Here are the best indoor grills of 2018

When the weather warms up, it’s the perfect time to plan some grilling with friends and family…unless you’re in an apartment, loft, or house with no outdoor space. Then things get tricky. That’s why you need an indoor grill. These-mini grills use electric heating elements to mimic outdoor grill heating—and we’ve got a list of the top performers for you to check out.

Note: All these grills are obviously fume-less, since they don’t use charcoal or gas. But your food will produce smoke as it is grilled. Some grill designs mitigate this, others don’t. Either way, you may not want to set your grill up too close to the smoke detector.

Breville BGR820XL ($285)

Breville BGR820XL

Breville’s powerful 1800-watt grill can offer 310 – 450 degrees Fahrenheit for cooking all your favorite breakfast and grill foods. Really, there’s not much this grill can’t handle. You can open it partway for panini mode or all the way for a double-sided grill mode, with 6 different height selections and adjustable plate tilt so you can make sure grease quickly spills into the drip pan. There also three settings for low heat, sandwich-making, and high heat/searing for general temperature selection. Plus, the grill just looks great.

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Hamilton Beach 25361 ($65)

Hamilton Beach 25361

If the Breville model is way too expensive for you, Hamilton Beach offers an excellent grill at a very affordable price. The grill space is 118 square inches on this model, which is enough to handle half a dozen hamburger patties or the equivalent. The design is also easy to understand and operate safely, with a little viewing window in the top so you can watch the food while the grill is closed. However, that low price means there’s not really any other features here. A controls temperature, and that’s about it. That makes this grill ideal for fans of simplicity.

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Cuisinart GR-300WS ($160+)

Cuisinart GR-300WS

If you like to grill all the time, this Cuisinart model is an excellent addition to your kitchen. It offers traditional grilling, panini press, sear, full griddle, and grill/griddle combinations (240 total square inches) to work with, as well as dual temperature control for controlling each side separately (up to 500 degrees Fahrenheit). Both grill and griddle plastic are removable and reversible for saving time or quick cleaning. We also like the sturdy designed and bright LED indicators, which make controls easier to use. Note that the price of this model benefits from a summer deal—if you don’t catch it on sale, it’s around $365.

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Excelvan 1120W ($47)

Excelvan 1120W

Let’s go all the way to the other end of the scale with this extremely affordable Excelvan model. What you see is exactly what you get. It’s about $50. It’s a single grill plate. You plug it in and it heats up. Fortunately, for all this simplicity, the Excelvan is very good at what it does. There are solid grips for safe maneuvering, the grill plate is durable and easily detached, and the 1120 watts of power is enough to effectively heat the 150 square inch grill space with no trouble. It’s can’t do everything, but it provides a personal grill space that could be just what you’re looking for.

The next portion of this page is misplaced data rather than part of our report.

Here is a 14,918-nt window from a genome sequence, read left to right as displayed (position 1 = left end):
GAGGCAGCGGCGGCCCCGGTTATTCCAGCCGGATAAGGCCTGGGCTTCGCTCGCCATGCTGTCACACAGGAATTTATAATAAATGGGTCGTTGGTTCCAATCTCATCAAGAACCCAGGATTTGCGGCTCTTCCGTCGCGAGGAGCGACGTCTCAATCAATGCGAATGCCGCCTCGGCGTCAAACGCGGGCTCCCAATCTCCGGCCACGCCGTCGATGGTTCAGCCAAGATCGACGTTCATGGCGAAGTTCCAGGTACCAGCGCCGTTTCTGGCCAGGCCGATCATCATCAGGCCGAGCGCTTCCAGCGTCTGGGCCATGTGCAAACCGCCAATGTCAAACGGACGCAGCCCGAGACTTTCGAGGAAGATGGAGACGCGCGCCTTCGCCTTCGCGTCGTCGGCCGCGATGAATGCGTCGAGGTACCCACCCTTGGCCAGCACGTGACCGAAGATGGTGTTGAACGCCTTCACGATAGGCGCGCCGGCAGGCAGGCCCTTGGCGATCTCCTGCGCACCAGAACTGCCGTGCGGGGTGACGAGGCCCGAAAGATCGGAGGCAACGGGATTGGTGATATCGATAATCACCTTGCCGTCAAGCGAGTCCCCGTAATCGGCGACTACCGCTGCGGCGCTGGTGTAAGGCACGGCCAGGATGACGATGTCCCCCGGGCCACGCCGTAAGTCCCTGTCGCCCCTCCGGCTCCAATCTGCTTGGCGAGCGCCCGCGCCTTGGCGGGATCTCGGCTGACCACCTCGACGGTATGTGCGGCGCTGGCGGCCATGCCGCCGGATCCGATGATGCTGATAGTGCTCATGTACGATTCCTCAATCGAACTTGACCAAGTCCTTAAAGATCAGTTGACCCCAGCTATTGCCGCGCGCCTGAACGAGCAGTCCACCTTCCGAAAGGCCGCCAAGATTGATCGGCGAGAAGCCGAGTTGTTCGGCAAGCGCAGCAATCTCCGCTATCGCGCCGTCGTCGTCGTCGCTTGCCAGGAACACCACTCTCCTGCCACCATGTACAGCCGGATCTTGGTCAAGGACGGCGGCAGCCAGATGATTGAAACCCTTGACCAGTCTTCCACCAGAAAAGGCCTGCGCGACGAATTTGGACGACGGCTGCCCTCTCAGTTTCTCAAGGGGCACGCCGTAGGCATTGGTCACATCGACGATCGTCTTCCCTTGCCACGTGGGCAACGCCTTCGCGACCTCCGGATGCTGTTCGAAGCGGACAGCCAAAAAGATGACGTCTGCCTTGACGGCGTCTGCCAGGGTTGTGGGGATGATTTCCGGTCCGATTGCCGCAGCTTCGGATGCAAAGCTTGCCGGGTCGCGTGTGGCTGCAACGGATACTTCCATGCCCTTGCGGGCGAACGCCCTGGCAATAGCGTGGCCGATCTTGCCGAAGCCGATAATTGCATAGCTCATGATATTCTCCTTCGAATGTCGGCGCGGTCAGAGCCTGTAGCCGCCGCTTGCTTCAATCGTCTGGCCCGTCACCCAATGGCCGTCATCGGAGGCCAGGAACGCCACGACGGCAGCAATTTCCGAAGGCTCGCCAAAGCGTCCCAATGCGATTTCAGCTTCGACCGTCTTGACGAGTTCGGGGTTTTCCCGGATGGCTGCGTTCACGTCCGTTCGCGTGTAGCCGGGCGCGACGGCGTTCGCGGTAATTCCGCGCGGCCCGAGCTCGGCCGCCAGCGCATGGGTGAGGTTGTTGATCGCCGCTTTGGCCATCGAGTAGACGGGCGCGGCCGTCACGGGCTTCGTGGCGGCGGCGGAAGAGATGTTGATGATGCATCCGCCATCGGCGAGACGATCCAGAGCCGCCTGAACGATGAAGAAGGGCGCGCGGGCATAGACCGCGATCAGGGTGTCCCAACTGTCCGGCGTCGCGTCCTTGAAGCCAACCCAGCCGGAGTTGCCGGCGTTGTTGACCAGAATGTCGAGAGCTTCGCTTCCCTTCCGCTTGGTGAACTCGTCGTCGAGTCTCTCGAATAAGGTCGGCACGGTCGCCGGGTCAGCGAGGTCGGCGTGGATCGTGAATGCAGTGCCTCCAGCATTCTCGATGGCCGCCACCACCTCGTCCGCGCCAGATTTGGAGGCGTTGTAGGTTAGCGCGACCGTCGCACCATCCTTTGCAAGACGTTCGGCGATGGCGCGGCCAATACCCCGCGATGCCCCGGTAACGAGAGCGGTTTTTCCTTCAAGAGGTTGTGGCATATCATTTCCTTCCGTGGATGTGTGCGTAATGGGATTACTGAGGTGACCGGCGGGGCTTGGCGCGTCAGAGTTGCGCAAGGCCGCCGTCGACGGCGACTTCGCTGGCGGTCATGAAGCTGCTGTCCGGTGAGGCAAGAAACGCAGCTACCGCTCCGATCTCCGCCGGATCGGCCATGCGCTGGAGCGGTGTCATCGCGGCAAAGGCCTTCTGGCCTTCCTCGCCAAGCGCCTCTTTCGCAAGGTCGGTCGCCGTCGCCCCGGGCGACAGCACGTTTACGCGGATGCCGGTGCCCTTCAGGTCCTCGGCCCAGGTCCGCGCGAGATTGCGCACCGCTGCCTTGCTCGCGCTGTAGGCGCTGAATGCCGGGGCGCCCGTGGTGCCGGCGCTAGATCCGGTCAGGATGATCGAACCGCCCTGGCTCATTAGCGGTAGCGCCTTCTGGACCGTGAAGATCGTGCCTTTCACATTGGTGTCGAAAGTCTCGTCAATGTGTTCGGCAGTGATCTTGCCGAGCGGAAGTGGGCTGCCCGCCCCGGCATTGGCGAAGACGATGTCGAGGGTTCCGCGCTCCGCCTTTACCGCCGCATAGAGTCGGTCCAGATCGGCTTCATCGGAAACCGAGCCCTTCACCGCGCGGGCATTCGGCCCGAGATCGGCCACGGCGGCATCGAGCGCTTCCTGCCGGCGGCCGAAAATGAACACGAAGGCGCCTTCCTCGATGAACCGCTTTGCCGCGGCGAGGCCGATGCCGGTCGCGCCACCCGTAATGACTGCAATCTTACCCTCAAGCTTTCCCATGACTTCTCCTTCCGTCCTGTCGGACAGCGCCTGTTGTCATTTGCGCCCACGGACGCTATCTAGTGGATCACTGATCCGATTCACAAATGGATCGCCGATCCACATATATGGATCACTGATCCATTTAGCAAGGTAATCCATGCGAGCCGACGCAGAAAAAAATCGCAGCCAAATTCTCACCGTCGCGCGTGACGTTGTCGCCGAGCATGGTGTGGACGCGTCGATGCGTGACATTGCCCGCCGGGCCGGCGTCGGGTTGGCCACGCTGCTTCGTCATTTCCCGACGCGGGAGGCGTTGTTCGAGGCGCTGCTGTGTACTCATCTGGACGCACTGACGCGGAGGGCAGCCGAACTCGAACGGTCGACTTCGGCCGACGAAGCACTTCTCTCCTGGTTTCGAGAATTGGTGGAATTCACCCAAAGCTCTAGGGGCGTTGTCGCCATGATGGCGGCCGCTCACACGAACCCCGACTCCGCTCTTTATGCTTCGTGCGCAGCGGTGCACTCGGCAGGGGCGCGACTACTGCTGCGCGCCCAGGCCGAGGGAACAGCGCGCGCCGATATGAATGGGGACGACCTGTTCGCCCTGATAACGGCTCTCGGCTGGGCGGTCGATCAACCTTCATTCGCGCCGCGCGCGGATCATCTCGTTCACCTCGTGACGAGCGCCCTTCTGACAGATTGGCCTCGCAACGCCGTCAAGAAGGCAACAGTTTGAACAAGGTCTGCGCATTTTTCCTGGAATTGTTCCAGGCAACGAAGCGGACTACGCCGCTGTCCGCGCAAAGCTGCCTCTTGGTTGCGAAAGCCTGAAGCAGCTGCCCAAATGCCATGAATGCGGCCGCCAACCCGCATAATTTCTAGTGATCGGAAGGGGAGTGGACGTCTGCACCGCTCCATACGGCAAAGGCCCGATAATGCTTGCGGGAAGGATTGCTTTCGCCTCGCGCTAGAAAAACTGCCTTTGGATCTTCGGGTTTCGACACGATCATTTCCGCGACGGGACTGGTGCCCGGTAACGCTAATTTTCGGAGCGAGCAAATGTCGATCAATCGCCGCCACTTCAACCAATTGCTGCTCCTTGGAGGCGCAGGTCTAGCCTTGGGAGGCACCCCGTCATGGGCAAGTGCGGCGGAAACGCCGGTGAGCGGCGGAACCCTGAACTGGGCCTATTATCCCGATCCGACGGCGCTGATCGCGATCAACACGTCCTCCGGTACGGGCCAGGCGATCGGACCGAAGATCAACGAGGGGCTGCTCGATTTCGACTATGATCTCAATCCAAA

Imitation warning: A knockoff brand called Tamaya is selling this grill under their own name for about half the price. Of course, there’s absolutely no guarantee of quality here, so we suggest you avoid this particular “deal.”

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T-Fal GC702 ($120)

T-Fal GC702

This T-Fal model is filled with interesting tech, include sensors that can change the grilling cycle based on the thickness of the food and a number of unique presets like sausage, red meat, fish, and poultry. There’s even a separate mode for thawing out and cooking frozen food. We also like the aluminum plates and the easy-to-remove drip pan position in the front of the grill. However, at around only 93 square inches, it’s a particularly small grill and not well-suited for parties.

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Philips HD6371/94 ($280)

Philips HD6371:94

Philip’s elite grill is a little expensive, but has one of the best grill designs that we’ve seen. That includes reflectors that concentrate as much heat on the grill surface as possible, keeping the drip pan underneath as cool as possible to reduce smoke and burning oil. However, this grill is also highly specialized: You can’t even change the temperature, as it’s designed to heat up and hold the heat at 446 degrees Fahrenheit (or what Philips calls the ideal temperature to cook meat). Obviously if you don’t intend to grill much red meat, this grill isn’t for you. If you’re all about steak and hamburgers, this may be the easiest grill you’ve ever used.

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George Foreman GFO240S

George Foreman GFO240S

Some of you are probably interested in a grill you can use outdoors when appropriate. This GF grill is specifically designed for indoor/outdoor use. Now, it still requires a source of electricity to work, but it comes with a durable cover designed to protect the food (and heat) against the elements. The grill also has a particularly large 240 square inches of grill space, ideal for cooking a lot of food at once (compared to other indoor grills). As you can guess, that makes this grill excellent at tailgate parties, with the added bonus that you can use it at home, too. Extra features include a plug-in temperature control probe and a handy removable stand so you don’t need to find a table every time you use the grill.

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